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Heisenberg Principle is a full time private individual investor and trader.
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  • Why The Feuerstein-Ratain Rule Doesn't Apply To Celsion

    Shares of Celsion (NASDAQ:CLSN) took a hit in Friday in part over concern over what the self-named "Feuerstein-Ratain Rule." Essentially this rule states that 120 days before the release of Phase III data for cancer drugs that if a company has a market cap under $300 million, the trial will be a failure. The research behind the rule spans 10 years and finds 21 such examples and in each of the 21 cases the Phase III trial failed or a 0% success rate. At the same time, for companies with market caps over $1 billion, 21 actually succeeded out of 27 for a 78% success rate. The theory behind the rule is that companies with a market cap under $300 million would be bid up by smart investors and institutions if they had a realistic good chance of showing positive Phase III data and that those trading over $1 billion trade there before smart investors and institutions already know the odds of success are high and bid up the prices of the stocks of those companies there.

    The problem with that theory: the reason why those companies who are successful are "bid up" is because investors typically well in advance have already been given the crown jewel: results of Phase II data in their hands in which to analyze and make such an intelligent, reasonable determination about the odds of success and the market size for the drug. In CLSN's specific case, however, 11 regulatory bodies around the world including the FDA were so confident, so excited, and so encouraged by CLSN's Phase I data, they were allowed to skip the Phase II trials entirely and move onto Phase III. If the Phase III data is positive, CLSN may very well indeed rise to a market cap of over $1 billion, which would ironically support the theory behind the Feuerstein-Ratain Rule since CLSN's Phase III trials are really only its second Phase, which typically the Phase that gives investors enough information to bid up (or not) biotech stocks whether you refer to that Phase as "Phase II" or "Phase III."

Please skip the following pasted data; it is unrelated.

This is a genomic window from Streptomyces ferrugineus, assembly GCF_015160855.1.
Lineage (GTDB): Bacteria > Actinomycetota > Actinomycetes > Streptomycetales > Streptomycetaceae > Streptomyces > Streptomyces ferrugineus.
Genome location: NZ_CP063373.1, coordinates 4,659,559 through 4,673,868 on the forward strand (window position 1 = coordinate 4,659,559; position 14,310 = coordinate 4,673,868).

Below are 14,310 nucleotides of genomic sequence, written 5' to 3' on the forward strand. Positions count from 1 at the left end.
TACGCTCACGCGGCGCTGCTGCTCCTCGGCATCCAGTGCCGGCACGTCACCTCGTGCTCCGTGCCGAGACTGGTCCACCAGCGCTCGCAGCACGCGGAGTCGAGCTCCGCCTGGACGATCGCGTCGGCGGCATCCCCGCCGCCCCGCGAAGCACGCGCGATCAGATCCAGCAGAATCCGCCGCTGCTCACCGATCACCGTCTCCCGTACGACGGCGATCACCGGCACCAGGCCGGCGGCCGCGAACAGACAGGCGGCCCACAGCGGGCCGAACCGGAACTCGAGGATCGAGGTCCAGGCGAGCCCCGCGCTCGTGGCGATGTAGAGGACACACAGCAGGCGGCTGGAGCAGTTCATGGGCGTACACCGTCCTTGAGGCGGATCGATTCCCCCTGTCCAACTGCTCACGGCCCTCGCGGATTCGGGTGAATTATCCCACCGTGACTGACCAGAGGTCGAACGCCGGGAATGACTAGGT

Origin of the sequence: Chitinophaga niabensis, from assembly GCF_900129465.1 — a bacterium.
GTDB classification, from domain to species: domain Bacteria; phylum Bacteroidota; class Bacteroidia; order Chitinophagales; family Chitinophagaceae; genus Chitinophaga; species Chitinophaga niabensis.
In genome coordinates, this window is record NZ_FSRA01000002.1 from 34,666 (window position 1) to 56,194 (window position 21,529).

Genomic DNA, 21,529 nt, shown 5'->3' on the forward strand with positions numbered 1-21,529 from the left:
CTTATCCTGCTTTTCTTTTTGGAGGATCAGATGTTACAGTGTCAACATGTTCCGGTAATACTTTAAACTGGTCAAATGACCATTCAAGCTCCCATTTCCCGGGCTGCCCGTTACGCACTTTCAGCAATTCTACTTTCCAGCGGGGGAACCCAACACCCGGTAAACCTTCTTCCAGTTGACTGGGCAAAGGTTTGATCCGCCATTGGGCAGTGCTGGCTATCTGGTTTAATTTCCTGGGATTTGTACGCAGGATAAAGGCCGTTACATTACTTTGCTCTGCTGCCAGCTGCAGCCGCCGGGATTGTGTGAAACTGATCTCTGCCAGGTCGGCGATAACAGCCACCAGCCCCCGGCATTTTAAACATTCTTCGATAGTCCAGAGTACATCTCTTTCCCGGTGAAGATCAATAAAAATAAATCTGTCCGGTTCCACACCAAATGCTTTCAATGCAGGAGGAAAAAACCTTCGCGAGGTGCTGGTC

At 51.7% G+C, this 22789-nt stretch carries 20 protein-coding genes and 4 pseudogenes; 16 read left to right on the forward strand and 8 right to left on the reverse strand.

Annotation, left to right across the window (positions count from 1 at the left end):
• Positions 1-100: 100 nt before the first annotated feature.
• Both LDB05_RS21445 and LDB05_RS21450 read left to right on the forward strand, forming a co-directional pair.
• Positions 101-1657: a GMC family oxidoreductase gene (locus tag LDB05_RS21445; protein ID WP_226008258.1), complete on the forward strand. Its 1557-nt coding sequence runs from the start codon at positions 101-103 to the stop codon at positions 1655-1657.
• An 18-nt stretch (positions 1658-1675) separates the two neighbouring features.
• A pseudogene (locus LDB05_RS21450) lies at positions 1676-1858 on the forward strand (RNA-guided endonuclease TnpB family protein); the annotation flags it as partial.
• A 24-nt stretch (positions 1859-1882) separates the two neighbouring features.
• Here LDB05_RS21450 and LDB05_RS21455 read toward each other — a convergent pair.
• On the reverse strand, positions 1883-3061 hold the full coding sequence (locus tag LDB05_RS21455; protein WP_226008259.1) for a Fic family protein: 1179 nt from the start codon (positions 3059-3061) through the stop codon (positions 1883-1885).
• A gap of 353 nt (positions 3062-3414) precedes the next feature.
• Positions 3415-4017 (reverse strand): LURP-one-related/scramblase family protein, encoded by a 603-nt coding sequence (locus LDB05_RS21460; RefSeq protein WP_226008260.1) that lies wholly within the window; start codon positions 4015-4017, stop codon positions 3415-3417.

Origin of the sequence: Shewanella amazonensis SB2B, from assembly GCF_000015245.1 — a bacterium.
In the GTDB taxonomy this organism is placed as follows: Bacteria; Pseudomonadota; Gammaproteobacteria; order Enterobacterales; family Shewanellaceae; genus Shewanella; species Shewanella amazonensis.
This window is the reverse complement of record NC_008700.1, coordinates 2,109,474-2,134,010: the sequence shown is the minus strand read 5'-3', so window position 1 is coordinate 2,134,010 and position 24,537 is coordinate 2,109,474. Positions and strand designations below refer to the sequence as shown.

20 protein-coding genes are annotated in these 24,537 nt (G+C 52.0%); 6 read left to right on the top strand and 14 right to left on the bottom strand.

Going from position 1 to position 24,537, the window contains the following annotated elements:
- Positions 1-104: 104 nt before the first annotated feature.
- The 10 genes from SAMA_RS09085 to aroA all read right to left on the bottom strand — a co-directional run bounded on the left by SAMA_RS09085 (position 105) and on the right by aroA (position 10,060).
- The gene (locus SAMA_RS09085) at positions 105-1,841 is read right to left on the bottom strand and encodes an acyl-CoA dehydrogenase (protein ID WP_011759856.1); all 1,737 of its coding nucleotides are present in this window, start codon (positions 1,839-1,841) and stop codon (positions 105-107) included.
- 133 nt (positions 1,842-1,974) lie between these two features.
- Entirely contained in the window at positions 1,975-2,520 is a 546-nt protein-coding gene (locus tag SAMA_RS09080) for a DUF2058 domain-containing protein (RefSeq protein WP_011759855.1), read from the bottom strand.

If and when CLSN reports positive Phase III data, perhaps it won't be a violation of the rule at all. Perhaps the rule would make more sense if it states that a company's market cap foretells its odd of success for its third Phase, rather than Phase III, given that the whole basis for this rule is investor knowledge of the results of a second Phase, which is always much larger in trial population size than Phase I. In CLSN's unique case, there was no Phase II and therefore no chance to get that post-Phase-II rally in market cap that is the very foundation behind the rule. In short, I believe investors got spooked and confused by the analyst downgrade plus the mischaracterized generalization of this rule.

    As my previous two articles here and here have shown, I believe positive data conclusions about Phase III is already easily calculable as highly probable degree, therefore CLSN will therefore rise again like a phoenix from the ashes despite the "Feuerstein-Ratain Rule" since the rule, at least as it is being presented, would not apply to CLSN.

    Disclosure: I am long CLSN. I wrote this article myself, and it expresses my own opinions. I am not receiving compensation for it. I have no business relationship with any company whose stock is mentioned in this article.

    Tags: CLSN, long-ideas
    Jan 20 6:33 AM | Link | 11 Comments
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